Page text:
What is Chylothorax?
This condition is often characterised by the inability of the patient to fully inflate their lung due to the buildup of fluid in the thorax. This buildup can lead to inflammation of the lungs and heart. Due to the potential for long-lasting harm, it is essential that your dog receives prompt treatment if you suspect they may be suffering from this condition.
Chylothorax is an uncommon, poorly understood disease in which chyle accumulates in the thoracic cavity. This may be caused by underlying heart conditions, trauma, cancer, fungal disease or blood clots; however, often the cause is idiopathic.
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Symptoms of Chylothorax in Dogs
The symptoms displayed in a pet suffering from chylothorax are commonly seen in other respiratory illnesses such as pneumothorax. Signs may include:
- Non-productive cough
- Appetite reduction or weight loss in chronic cases
- Breathing difficulties
When left untreated this condition can cause irritation, inflammation and irreversible damage to the lungs and pericardium.
Causes of Chylothorax in Dogs
Chylothorax is caused by the buildup of the fluid chyle, which is lymphatic fluid, in the thoracic cavity. In a normally functioning canine, chylomicrons are produced following the ingestion of fats, these molecules are absorbed in the cisterna chyli and carried through the thoracic duct to the cranial vena cava. In canines suffering from chylothorax, a dysfunction in the thoracic duct leads to leaking of chyle into the thorax. This can result in difficulty breathing due to reduced lung inflation, weakened immune system, and metabolic disorders. There are many diseases that may cause this dysfunction such as cancer, fungal disease, and heart conditions such as murmurs and blood clots.
Diagnosis of Chylothorax in Dogs
Your veterinarian will perform a full clinical examination. Signs that may indicate fluid in the thoracic cavity are muffled heart or lung sounds on auscultation. If your veterinarian suspects fluid in the thorax radiographs of the thoracic area may be performed. Your veterinarian may be able to visualise fluid in the thorax from the radiograph, allowing a diagnosis of pleural effusion to be made; however, she will not be able to confirm the presence of chyle. In order to determine the type of fluid present in the chest your veterinarian will likely perform a thoracentesis. In order to carry out this procedure sedation may be necessary for your pet. This procedure is performed by the veterinarian inserting a small needle between your dog’s ribs into the thoracic cavity and aspirating in order to obtain fluid. Through visual examination your veterinarian may suspect chylothorax due to the distinct, milky appearance. In addition, it may be sent for laboratory testing for confirmation.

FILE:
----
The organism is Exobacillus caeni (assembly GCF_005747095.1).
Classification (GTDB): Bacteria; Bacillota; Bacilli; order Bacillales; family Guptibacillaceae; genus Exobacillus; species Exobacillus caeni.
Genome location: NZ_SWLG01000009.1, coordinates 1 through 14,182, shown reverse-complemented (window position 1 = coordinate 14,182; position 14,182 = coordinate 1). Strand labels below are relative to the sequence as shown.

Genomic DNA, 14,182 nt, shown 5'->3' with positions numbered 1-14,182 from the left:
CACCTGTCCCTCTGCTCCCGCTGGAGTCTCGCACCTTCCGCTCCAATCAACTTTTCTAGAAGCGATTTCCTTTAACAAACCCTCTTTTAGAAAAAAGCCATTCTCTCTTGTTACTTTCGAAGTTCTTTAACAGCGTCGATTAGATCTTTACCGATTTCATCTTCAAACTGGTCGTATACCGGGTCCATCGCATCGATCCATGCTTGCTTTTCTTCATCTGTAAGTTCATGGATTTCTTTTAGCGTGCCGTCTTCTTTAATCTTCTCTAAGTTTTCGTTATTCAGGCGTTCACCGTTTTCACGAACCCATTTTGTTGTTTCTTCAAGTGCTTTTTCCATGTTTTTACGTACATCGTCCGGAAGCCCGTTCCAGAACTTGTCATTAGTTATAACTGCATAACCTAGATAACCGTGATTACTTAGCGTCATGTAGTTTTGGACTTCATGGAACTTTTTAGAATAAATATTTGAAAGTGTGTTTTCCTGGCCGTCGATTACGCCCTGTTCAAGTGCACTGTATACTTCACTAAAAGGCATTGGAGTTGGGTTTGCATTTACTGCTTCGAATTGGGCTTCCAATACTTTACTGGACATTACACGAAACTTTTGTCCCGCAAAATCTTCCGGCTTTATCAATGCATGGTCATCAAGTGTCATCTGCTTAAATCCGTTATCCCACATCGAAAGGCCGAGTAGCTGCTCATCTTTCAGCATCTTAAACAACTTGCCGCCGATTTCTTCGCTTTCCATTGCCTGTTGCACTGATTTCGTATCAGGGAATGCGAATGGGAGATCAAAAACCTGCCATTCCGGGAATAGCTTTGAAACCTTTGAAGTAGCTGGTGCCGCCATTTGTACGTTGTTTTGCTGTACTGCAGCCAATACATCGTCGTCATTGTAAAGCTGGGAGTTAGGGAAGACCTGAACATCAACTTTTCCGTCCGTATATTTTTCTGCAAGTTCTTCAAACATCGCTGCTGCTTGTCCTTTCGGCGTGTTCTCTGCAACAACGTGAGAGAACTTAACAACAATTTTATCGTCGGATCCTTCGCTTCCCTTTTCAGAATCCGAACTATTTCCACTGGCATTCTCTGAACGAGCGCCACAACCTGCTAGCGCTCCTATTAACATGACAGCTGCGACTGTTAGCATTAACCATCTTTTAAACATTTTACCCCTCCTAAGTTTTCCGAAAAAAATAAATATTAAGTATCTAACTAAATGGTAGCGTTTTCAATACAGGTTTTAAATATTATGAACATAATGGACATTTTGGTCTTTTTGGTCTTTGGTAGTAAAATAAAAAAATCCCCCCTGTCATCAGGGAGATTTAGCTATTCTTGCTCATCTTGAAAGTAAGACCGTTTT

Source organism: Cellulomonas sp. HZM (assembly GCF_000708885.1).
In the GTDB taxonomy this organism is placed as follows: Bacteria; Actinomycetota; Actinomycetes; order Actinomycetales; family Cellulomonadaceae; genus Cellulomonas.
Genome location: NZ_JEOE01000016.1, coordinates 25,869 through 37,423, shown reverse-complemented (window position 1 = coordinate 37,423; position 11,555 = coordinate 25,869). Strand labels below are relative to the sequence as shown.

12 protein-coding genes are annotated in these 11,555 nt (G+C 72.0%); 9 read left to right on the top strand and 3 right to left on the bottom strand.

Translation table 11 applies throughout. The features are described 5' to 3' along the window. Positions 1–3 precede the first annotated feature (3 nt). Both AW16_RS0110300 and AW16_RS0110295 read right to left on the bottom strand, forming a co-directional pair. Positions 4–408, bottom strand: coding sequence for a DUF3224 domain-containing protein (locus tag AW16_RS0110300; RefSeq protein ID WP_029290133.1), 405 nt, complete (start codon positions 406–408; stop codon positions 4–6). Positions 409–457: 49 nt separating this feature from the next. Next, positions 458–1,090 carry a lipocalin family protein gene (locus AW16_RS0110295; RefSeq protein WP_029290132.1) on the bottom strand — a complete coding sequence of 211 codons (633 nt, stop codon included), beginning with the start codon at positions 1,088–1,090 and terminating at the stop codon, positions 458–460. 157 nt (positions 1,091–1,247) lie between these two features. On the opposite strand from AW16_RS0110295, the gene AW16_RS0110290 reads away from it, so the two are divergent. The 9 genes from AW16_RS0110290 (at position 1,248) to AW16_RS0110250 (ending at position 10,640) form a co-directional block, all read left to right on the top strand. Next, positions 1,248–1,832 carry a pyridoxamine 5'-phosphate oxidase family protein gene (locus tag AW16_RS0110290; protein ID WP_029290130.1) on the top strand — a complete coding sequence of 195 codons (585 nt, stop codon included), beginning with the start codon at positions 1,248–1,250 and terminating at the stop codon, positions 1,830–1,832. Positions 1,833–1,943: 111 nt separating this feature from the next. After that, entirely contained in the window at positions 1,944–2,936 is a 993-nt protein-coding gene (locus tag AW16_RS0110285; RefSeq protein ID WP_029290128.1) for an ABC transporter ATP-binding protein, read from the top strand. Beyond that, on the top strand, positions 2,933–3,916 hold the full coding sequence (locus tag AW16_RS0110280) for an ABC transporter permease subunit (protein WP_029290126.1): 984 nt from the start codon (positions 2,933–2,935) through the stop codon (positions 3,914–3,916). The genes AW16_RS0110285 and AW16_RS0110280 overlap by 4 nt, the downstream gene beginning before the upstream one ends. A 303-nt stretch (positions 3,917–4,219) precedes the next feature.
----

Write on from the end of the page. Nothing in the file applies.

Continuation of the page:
As chylothorax can be a secondary complication of underlying conditions further diagnostics such as thoracic or cardiac ultrasound or computed tomographic scans may be performed.
Treatment of Chylothorax in Dogs
Your veterinarian will initially focus on trying to remove the chyle from the thoracic cavity of your pet in order to allow your companion to breath with full lung expansion. This may require a tube placed into the thorax or or intermittent thoracentesis.
Your veterinarian may feel that thoracentesis will not be an effective treatment for your pet and choose to perform surgery to treat this disease. The two surgical options are:
Thoracic duct ligation – This surgical method involves the ligation of the thoracic duct, preventing the chyle flow through this duct and instead forcing the body to develop new lymphatic connections to the venous system in the abdomen.